Times of Israel looks at Jerusalem’s literary landmark Tmol Shilshom, and speaks to its co-owner, gay writer David Ehrlich
Tmol Shilshom is a storied Jerusalem landmark. A bookstore-café located in a hidden courtyard off downtown’s Yoel Salomon Street, it has existed for 20 years. In that time, it has served as the literary heart and soul of secular, Zionist Jerusalem and as an attraction for both locals and tourists.
The great Israeli poet Yehuda Amichai read his poems at Tmol Shilshom’s opening in 1994. Since then, many of the most prominent contemporary Israeli writers — like Amos Oz, Aharon Appelfeld, David Grossman and Etgar Keret — have regularly given readings from their latest books there. American Jewish writers have also come to love the place. It is well known, for instance, that Nathan Englander wrote the short story collection that launched his career, “For The Relief of Unbearable Urges,” while sitting at a favorite table at Tmol Shilshom.
It might seem to those who love Tmol Shilshom, which shares its name with a novel by Nobel Prize-winning Hebrew writer S.Y. Agnon (translated into English as “Only Yesterday”), that it will always be an integral part of Jerusalem. A few months ago, however, the city almost lost this cultural asset.
Although Tmol Shilshom managed to weather the Second Intifada and other challenging periods over the past two decades, last summer’s war with Hamas in Gaza and the string of terror attacks in Jerusalem throughout the fall nearly did it in.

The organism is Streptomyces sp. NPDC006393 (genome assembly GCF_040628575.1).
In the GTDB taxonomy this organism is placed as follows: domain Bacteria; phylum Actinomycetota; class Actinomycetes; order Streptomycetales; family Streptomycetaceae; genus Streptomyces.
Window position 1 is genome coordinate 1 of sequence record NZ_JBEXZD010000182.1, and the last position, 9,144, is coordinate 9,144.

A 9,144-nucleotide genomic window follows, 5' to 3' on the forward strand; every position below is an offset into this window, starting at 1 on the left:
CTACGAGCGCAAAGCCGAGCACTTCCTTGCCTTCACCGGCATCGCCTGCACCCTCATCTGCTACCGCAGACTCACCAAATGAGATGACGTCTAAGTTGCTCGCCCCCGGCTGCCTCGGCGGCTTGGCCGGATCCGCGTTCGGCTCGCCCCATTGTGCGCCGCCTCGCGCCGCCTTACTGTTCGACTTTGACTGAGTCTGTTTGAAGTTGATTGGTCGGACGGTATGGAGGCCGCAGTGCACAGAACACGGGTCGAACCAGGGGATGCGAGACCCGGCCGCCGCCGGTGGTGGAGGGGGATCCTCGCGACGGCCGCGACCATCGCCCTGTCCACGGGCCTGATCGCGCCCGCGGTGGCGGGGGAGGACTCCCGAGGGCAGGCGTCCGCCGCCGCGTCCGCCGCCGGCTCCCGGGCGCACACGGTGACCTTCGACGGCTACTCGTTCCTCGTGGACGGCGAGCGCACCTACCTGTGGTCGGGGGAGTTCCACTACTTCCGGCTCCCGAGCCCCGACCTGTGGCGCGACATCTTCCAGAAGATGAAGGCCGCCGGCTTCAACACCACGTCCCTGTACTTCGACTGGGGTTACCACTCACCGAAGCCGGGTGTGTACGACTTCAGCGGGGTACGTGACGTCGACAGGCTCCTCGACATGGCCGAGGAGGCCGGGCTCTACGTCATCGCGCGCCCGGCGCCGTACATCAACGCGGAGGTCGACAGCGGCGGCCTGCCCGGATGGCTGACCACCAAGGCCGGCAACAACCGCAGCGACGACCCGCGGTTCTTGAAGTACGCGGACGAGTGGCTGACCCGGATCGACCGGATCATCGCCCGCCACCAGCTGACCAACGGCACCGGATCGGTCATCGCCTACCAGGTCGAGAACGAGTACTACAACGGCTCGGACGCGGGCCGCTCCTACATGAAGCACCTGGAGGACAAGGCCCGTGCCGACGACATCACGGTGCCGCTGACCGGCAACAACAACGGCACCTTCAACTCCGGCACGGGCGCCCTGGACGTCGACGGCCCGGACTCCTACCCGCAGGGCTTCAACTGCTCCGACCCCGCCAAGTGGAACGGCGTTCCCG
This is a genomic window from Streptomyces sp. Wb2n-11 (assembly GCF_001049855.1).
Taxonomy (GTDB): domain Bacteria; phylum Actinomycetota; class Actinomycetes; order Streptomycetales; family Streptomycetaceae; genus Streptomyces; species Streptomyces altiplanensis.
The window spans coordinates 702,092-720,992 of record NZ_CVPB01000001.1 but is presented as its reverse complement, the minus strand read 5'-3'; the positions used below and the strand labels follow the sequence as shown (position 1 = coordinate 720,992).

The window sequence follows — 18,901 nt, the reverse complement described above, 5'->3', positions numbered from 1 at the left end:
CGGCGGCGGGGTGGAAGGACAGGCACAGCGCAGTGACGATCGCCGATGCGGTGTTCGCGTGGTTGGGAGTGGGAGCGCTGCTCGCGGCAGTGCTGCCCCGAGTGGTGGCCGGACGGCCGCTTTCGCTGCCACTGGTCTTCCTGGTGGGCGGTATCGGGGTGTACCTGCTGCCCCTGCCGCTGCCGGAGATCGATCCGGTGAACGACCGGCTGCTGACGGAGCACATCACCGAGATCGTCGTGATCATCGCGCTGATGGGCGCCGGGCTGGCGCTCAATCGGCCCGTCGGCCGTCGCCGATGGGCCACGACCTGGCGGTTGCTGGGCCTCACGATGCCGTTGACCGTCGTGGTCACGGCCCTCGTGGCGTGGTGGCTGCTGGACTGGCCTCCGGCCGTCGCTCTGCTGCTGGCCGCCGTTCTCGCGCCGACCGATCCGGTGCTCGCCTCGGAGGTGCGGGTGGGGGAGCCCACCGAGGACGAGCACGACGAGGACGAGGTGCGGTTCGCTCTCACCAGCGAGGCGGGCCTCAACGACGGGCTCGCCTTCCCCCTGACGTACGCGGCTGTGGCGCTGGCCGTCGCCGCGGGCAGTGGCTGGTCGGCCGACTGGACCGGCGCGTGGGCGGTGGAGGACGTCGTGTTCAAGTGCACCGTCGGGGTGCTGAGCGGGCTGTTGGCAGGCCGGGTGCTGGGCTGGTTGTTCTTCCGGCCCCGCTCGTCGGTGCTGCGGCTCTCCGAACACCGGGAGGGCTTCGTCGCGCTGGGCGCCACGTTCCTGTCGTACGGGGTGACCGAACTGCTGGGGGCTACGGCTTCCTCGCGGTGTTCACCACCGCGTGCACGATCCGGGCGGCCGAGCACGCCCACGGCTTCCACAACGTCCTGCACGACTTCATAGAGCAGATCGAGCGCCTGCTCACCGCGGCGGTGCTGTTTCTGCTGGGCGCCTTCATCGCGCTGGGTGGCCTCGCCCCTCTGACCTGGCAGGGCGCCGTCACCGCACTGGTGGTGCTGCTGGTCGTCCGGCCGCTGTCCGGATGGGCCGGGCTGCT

Thanks to an uptick in business since late December, it appears that Tmol Shilshom has been pulled back from the brink. However, its emergence from this recent crisis is being taken by co-owner and founder David Ehrlich as a sign that measures need to be put in place to prevent it from being so greatly affected again by the vicissitudes of Israel’s security situation.
“It was a long, dry season we just survived. 2014 was our hardest year ever,” Ehrlich told The Times of Israel over breakfast at his establishment one rainy day in late January.
“The war and terror killed tourism on the spot. I realized how crucial tourists are to us. They come on vacation and are bigger spenders than the locals,” he said.